With there being uncertainty over Indiaâ€™s e-commerce policy becoming a reality, the Confederation of All India Traders, the apex body that represents all traders in the country, has written to the Prime Minister Narendra Modi explaining the issues the traders are faced with, thus highlighting the need for an e-commerce policy.
The main grouse CAIT has been having and which unsuccessfully took up with the CCI relates to the ecommerce platforms adopting predatory tactics. The charge is that these large ecommerce companies offer massive discounts on products sold through their platforms and have the deep pockets to write off the losses. This privilege and facility are not available to the offline traders, which has resulted in the lack of a level playing field. CAIT points out that these pricing practices are against FDI Policy 2016 Press Note No. 3 of the Government.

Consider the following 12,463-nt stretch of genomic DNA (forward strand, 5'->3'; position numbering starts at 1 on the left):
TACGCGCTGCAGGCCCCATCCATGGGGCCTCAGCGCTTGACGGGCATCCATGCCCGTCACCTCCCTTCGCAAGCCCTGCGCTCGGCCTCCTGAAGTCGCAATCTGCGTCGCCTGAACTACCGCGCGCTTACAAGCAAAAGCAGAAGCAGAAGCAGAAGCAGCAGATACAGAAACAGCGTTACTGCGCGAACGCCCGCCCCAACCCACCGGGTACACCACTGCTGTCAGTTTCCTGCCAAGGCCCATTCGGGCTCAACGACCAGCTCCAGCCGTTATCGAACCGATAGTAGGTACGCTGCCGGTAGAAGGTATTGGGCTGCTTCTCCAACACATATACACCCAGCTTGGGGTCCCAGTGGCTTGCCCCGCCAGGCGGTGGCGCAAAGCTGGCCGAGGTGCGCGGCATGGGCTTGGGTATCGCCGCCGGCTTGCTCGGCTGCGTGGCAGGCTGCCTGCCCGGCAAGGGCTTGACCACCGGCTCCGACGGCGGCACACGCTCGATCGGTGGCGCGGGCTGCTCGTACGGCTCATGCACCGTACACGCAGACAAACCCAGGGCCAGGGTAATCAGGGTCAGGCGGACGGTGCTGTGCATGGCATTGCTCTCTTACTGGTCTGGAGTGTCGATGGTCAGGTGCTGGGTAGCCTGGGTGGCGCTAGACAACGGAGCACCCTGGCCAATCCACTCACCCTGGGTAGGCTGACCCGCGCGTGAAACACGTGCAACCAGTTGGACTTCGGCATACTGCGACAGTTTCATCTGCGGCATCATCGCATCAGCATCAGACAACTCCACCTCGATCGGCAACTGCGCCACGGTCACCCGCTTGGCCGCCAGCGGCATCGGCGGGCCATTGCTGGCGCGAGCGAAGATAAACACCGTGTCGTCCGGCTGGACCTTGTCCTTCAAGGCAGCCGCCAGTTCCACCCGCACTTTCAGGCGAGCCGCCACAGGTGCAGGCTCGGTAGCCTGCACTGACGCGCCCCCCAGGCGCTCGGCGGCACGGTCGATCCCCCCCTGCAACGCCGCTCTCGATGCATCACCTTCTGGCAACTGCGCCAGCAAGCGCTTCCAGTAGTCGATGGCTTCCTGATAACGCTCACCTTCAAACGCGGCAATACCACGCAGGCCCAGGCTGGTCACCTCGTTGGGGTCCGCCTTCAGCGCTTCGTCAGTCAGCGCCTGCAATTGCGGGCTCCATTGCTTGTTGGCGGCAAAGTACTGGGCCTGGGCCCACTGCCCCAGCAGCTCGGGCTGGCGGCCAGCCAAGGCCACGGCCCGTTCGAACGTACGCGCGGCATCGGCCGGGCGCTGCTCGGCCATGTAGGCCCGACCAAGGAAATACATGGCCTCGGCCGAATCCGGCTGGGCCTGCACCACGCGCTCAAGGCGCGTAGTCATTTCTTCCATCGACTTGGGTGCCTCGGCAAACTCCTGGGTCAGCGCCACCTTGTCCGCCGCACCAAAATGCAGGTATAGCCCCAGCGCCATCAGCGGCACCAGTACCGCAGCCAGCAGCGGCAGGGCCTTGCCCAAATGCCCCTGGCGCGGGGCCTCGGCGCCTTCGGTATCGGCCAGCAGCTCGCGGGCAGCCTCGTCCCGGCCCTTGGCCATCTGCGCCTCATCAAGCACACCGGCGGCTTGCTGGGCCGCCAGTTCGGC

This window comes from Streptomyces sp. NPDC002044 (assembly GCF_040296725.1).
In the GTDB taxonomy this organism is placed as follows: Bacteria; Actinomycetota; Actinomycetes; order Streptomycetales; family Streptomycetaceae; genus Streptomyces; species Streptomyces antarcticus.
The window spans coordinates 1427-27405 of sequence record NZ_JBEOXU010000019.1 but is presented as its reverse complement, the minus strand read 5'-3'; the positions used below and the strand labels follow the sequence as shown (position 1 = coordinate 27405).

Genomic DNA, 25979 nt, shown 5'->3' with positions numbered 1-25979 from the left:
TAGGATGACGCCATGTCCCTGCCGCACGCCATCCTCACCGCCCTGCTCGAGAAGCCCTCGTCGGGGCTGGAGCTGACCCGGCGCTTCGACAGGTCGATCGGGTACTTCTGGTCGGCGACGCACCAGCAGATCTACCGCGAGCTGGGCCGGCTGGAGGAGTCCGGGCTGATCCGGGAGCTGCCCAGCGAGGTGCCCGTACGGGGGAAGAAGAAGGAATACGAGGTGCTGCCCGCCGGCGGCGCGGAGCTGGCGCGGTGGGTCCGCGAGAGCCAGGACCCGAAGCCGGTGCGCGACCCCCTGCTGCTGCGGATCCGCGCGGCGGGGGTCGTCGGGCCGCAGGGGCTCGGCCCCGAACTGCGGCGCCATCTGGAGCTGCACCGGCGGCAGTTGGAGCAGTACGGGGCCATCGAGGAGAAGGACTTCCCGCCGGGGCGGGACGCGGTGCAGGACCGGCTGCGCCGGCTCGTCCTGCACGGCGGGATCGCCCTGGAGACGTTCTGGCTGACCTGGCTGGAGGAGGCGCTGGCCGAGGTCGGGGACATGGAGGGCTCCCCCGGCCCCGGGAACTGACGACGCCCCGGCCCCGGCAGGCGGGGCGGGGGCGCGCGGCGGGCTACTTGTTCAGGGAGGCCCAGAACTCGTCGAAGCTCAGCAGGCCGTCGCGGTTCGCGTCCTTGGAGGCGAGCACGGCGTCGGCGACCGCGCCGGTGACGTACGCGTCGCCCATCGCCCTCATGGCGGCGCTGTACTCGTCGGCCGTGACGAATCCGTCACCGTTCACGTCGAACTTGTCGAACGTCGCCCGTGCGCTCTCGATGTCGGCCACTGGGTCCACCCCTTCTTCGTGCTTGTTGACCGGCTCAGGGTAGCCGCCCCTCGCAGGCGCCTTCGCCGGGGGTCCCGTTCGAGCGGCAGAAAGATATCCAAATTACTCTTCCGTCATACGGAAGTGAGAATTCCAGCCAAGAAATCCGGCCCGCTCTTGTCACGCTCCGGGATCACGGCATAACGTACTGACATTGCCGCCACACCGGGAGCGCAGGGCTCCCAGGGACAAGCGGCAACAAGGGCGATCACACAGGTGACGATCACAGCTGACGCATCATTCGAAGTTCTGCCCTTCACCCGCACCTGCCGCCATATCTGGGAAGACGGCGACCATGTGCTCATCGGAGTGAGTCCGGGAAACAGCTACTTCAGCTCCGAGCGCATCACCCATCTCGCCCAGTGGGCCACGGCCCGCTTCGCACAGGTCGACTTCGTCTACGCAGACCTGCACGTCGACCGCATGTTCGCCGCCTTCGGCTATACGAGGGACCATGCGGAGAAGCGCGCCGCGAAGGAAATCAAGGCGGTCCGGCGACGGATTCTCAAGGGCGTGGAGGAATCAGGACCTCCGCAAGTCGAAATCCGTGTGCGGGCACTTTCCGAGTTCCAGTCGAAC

CAIT, in its letter has therefore asked PM Modi to first formulate a clear policy for carrying on ecommerce business in the country plus put in a regulator to oversee the implementation of the policy.
About the other demands that CAIT has placed before Narendra Modi, they want that the bank charges being collected from the traders for all digital transactions should be reimbursed to the banks directly by the government and the traders should be exempted from it. They want some tax concessions too, if they accept payments digitally instead of cash. Traders have even suggested a separate Digital Payments Promotion Board that will work towards encouraging customers to limit cash payments and move to the electronic payments mode.
Lastly, they have referred to the UP model, where all GST registrants are being offered a free insurance cover worth Rs 10 lakh for free and it should be extended to all traders countrywide.
Now it remains to be seen how the PM or the PMO will go about addressing the issue since it is in public knowledge that the DIPP has already put out a discussion paper on the proposed ecommerce policy and on the digital payments front, this government has been committed to the â€˜less cashâ€™ policy in principle, but if it will go to the subsidise banks on the charges it collects, that might be a different issue altogether.